The Syrian Dilemma

Monday, April 1, 2013

There may be good arguments to enter Syria. But they do not matter much, because neither this administration nor the American public is up to the dirty task.

As in Libya, would we ‘lead from behind’ the French and British? Would the Obama administration ask permission to intervene from the United Nations and the Arab League, but once more not the U.S. Congress? Would UN Ambassador Susan Rice solemnly assure the Russians and the Chinese a second time that we were only providing humanitarian aid and not actively supporting ground troops?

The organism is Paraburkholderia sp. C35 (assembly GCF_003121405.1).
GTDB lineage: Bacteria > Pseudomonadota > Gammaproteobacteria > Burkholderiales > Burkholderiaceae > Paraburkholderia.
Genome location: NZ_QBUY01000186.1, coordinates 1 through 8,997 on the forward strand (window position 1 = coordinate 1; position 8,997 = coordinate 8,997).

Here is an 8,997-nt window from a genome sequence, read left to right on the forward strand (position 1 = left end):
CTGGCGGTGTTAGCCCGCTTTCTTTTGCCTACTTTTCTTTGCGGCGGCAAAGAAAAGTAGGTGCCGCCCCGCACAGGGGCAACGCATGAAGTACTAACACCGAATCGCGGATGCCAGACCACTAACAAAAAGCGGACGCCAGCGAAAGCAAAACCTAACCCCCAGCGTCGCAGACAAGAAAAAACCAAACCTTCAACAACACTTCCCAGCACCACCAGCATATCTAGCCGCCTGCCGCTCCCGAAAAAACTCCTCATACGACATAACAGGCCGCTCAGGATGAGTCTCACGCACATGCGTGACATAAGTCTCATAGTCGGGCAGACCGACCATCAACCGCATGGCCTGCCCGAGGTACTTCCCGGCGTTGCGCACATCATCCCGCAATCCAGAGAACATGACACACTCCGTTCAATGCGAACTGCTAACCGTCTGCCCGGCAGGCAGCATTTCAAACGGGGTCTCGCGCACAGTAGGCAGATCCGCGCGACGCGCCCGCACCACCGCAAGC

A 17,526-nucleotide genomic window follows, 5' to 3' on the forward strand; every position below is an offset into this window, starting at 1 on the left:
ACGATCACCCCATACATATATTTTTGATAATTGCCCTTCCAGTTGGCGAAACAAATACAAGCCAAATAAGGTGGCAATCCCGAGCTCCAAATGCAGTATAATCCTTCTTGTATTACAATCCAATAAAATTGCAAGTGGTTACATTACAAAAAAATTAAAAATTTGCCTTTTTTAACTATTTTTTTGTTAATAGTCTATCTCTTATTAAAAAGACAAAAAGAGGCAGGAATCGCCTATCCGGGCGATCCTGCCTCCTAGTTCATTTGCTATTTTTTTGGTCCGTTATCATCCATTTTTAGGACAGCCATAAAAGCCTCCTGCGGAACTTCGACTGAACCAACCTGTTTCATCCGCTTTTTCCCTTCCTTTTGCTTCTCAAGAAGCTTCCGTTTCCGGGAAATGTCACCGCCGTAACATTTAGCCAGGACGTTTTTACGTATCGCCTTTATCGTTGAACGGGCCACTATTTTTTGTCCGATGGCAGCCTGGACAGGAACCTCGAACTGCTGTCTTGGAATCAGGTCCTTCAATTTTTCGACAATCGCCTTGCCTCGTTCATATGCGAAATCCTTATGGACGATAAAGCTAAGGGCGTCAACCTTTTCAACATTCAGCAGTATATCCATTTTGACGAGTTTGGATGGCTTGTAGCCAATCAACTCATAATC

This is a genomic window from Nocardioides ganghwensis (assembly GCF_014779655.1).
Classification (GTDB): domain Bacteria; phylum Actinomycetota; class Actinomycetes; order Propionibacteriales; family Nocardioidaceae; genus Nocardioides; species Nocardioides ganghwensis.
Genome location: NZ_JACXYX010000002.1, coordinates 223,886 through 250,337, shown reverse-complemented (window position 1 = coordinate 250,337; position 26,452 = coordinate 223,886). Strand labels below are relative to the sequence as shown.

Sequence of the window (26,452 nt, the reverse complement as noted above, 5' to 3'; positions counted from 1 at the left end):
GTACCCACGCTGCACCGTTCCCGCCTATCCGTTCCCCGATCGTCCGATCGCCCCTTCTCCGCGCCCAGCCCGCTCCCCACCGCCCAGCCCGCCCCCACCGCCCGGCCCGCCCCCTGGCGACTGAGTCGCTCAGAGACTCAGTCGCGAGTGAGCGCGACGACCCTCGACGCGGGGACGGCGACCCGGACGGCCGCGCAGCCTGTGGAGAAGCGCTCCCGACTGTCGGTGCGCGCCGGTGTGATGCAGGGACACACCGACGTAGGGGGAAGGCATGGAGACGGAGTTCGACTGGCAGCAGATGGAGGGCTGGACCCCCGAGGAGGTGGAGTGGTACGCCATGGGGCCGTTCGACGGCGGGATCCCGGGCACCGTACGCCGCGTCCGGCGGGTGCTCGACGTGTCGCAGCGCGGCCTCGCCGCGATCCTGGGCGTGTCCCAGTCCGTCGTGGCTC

Are Americans willing to occupy a post-Assad Syria to ensure that its cities do not turn into another Benghazi?

Stripping Iran and Hezbollah of their close ally Bashar al-Assad certainly makes good strategic sense, but are we even sure that subsequent Sunni Syrian ‘reformers’ would dislike Shiite Iran any more than they dislike us? If American-educated and supported Mohamed Morsi in Egypt, recipient of massive U.S. aid, is either a moderate or a deterrent to an expansionist Iranian theocracy, he sure has a good way of hiding it.

At home, we know that too many Senate grandees, analysts, and talking heads clamor for war when they expect a quick in-and-out moral intervention—only when reality sets in to claim that the ensuing mess was someone else’s fault all along.

True, there are humanitarian issues in Syria. But then there are similar ones as well in Darfur, Somalia, and Mali.

In short, collate the recent American past in Afghanistan, Iraq, and Libya and you could write a script for Syria, from A to Z.